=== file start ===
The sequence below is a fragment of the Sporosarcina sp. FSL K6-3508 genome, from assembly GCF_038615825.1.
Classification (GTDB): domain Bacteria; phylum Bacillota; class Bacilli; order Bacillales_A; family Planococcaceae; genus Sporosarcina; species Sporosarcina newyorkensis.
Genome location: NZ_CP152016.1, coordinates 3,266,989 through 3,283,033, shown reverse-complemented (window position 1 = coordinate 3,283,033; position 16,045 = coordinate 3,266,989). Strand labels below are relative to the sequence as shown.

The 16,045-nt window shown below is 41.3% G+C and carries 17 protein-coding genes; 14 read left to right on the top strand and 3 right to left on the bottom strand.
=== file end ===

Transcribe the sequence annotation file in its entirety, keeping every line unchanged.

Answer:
The sequence below is a fragment of the Sporosarcina sp. FSL K6-3508 genome, from assembly GCF_038615825.1.
Classification (GTDB): domain Bacteria; phylum Bacillota; class Bacilli; order Bacillales_A; family Planococcaceae; genus Sporosarcina; species Sporosarcina newyorkensis.
Genome location: NZ_CP152016.1, coordinates 3,266,989 through 3,283,033, shown reverse-complemented (window position 1 = coordinate 3,283,033; position 16,045 = coordinate 3,266,989). Strand labels below are relative to the sequence as shown.

The 16,045-nt window shown below is 41.3% G+C and carries 17 protein-coding genes; 14 read left to right on the top strand and 3 right to left on the bottom strand.